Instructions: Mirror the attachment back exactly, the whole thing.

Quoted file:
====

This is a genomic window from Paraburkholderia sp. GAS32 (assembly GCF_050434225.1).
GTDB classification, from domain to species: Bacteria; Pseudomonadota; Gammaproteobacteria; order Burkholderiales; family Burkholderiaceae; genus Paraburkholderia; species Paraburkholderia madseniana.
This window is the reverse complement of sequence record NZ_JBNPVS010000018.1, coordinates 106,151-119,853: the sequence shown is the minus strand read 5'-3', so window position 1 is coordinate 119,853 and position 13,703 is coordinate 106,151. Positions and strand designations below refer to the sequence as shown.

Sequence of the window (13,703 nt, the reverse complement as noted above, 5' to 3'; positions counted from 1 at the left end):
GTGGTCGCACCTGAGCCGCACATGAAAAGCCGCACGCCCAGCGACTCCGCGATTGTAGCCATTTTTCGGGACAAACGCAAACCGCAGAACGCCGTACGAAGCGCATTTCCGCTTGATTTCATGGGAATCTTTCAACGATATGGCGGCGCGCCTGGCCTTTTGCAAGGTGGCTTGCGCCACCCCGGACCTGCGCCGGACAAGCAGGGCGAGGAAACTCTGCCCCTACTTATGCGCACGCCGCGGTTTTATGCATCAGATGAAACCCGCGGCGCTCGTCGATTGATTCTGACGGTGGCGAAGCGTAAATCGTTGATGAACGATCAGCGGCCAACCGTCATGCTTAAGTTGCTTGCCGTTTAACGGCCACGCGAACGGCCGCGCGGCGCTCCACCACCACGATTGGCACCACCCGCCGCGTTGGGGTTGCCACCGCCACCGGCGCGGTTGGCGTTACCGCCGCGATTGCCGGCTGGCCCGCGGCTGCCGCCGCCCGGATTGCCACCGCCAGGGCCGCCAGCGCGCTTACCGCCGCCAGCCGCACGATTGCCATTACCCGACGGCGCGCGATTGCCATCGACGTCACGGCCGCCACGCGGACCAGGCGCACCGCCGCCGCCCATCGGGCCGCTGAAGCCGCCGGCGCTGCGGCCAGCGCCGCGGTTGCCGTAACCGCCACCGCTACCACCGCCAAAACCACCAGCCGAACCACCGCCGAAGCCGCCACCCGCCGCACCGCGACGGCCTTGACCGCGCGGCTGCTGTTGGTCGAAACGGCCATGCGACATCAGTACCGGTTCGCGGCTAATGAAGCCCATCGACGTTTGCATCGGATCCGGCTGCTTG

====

This is a genomic window from Paraburkholderia sp. GAS32 (assembly GCF_050434225.1).
GTDB classification, from domain to species: Bacteria; Pseudomonadota; Gammaproteobacteria; order Burkholderiales; family Burkholderiaceae; genus Paraburkholderia; species Paraburkholderia madseniana.
This window is the reverse complement of sequence record NZ_JBNPVS010000018.1, coordinates 106,151-119,853: the sequence shown is the minus strand read 5'-3', so window position 1 is coordinate 119,853 and position 13,703 is coordinate 106,151. Positions and strand designations below refer to the sequence as shown.

Sequence of the window (13,703 nt, the reverse complement as noted above, 5' to 3'; positions counted from 1 at the left end):
GTGGTCGCACCTGAGCCGCACATGAAAAGCCGCACGCCCAGCGACTCCGCGATTGTAGCCATTTTTCGGGACAAACGCAAACCGCAGAACGCCGTACGAAGCGCATTTCCGCTTGATTTCATGGGAATCTTTCAACGATATGGCGGCGCGCCTGGCCTTTTGCAAGGTGGCTTGCGCCACCCCGGACCTGCGCCGGACAAGCAGGGCGAGGAAACTCTGCCCCTACTTATGCGCACGCCGCGGTTTTATGCATCAGATGAAACCCGCGGCGCTCGTCGATTGATTCTGACGGTGGCGAAGCGTAAATCGTTGATGAACGATCAGCGGCCAACCGTCATGCTTAAGTTGCTTGCCGTTTAACGGCCACGCGAACGGCCGCGCGGCGCTCCACCACCACGATTGGCACCACCCGCCGCGTTGGGGTTGCCACCGCCACCGGCGCGGTTGGCGTTACCGCCGCGATTGCCGGCTGGCCCGCGGCTGCCGCCGCCCGGATTGCCACCGCCAGGGCCGCCAGCGCGCTTACCGCCGCCAGCCGCACGATTGCCATTACCCGACGGCGCGCGATTGCCATCGACGTCACGGCCGCCACGCGGACCAGGCGCACCGCCGCCGCCCATCGGGCCGCTGAAGCCGCCGGCGCTGCGGCCAGCGCCGCGGTTGCCGTAACCGCCACCGCTACCACCGCCAAAACCACCAGCCGAACCACCGCCGAAGCCGCCACCCGCCGCACCGCGACGGCCTTGACCGCGCGGCTGCTGTTGGTCGAAACGGCCATGCGACATCAGTACCGGTTCGCGGCTAATGAAGCCCATCGACGTTTGCATCGGATCCGGCTGCTTG